Bill has 2 PRSalpha ShopBots set up next to each other (the one on the left a 96×48; the one on the right a 96×60). The work stations are at the back side of the building, and loading is done from the front with two stacks of material (in and out) in front of each tool. In the pictures you’ll see Bill also has an older PRT Benchtop tucked away on the side, just in case he needs to do a little small-size prototype.
Bill has fitted each tool with a 2 blower vacuum hold-down (units normally used as central house vacs) of the type recently described in several postings on the TalkShopBot Forum. The vacs pull through a sacrificial layer of ultralight MDF. This vacuum system works pretty well to hold the material down, but on occasion the B-C plywood that is being used for the project is warped enough that a few clamps are required around the perimeter to help retain the vacuum.
|I like the setup of the work stations for these tools. Each has a large LCD screen that can be viewed pretty well from all around the room. I am also a fan of wireless keyboards for running ShopBots (they make very affordable ‘remote pendants’), but I can see that they might easily become lost in this shop behind the piles of product.|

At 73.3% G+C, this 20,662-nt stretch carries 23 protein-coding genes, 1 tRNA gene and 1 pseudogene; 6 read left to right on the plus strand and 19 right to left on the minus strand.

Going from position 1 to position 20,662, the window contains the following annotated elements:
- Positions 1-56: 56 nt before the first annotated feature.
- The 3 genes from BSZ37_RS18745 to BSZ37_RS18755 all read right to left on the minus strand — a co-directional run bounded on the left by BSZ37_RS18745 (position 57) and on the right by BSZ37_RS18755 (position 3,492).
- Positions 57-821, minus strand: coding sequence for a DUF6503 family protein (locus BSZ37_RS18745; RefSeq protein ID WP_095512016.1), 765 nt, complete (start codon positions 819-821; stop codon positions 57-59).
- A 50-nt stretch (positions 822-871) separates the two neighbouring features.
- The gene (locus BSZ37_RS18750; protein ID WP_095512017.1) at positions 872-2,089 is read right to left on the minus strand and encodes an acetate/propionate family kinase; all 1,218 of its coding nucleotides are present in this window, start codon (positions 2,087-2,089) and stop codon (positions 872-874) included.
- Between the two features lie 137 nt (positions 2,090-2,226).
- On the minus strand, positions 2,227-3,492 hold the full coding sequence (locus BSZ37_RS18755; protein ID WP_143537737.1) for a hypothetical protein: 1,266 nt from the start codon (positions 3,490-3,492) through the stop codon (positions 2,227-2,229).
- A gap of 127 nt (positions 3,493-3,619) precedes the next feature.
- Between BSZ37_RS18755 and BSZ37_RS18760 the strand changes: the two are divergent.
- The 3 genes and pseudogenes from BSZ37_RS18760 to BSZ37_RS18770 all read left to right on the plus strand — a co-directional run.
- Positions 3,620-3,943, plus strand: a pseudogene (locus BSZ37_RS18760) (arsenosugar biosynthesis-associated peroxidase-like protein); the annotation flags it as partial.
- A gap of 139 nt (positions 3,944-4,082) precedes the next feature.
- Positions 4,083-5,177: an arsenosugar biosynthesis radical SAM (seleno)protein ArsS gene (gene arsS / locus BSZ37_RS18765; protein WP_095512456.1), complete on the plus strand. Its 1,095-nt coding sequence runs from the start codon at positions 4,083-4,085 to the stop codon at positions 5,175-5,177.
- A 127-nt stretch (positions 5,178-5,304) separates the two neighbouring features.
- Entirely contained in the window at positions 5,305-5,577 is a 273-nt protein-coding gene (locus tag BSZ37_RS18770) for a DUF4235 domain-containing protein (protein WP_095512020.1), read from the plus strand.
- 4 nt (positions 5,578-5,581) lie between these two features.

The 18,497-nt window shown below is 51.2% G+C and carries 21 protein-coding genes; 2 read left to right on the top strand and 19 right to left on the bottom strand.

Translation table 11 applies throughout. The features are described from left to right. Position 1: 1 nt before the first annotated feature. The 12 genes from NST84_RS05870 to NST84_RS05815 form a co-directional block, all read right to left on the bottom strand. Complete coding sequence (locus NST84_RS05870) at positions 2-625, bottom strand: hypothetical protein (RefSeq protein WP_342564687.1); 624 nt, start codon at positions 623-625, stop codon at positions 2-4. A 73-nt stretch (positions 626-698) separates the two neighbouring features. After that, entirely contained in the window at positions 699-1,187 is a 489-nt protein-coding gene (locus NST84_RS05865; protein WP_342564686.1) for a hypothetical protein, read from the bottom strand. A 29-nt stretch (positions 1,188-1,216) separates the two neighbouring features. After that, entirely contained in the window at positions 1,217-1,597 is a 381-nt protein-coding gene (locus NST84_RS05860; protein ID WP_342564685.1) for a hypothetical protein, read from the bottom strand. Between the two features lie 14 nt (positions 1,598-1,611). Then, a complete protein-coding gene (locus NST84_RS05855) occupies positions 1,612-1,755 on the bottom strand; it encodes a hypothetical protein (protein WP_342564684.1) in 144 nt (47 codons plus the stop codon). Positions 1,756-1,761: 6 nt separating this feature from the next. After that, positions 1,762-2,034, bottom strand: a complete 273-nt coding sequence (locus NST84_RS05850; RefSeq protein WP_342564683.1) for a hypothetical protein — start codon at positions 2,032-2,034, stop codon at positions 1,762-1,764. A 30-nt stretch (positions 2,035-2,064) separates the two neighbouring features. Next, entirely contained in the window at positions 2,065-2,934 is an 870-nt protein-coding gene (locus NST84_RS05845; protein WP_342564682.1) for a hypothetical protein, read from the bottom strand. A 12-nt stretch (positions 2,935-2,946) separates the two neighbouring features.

About 2 weeks ago, Dan and Dennis from MIT joined Bill and the serious cutting got started. I imagine it was fun for about a day. But 500-600 sheets are a lot to move around by hand and the stacks are coming in and out of the shop all day long. There are 30-60 sheets a day, depending on how complex the parts are and how much sawdust needs to be generated. The finished sheets are stored at a local lumber yard until the full project is ready to head out on a flatbed for MoMA.
The day I visited, one tool was cutting the 3/4” B-C plywood, the primary material for the house, and the second tool was cutting 3/4” HTPE plastic that is used for the pieces that are in contact with the foundation. In both cases, the pieces can be pretty intricate, with lots of slots and tabs, and coming in many different shapes. The plywood is cut in 2 passes at about 6ips with a 2-flute, 3/8” cutter. Bill has been a little conservative with the cutting because the parts need to be better than .01” in accuracy and the B-C ply already leaves a lot to be desired in flatness. The parts are cut with a couple of tabs so that the full sheets can be shipped to the site intact and stacked in exactly the order needed for assembly. Each part and sheet are numbered during the cutting.
Here are some pictures of some sample parts. You can see how they interlock to create extended beams and studs.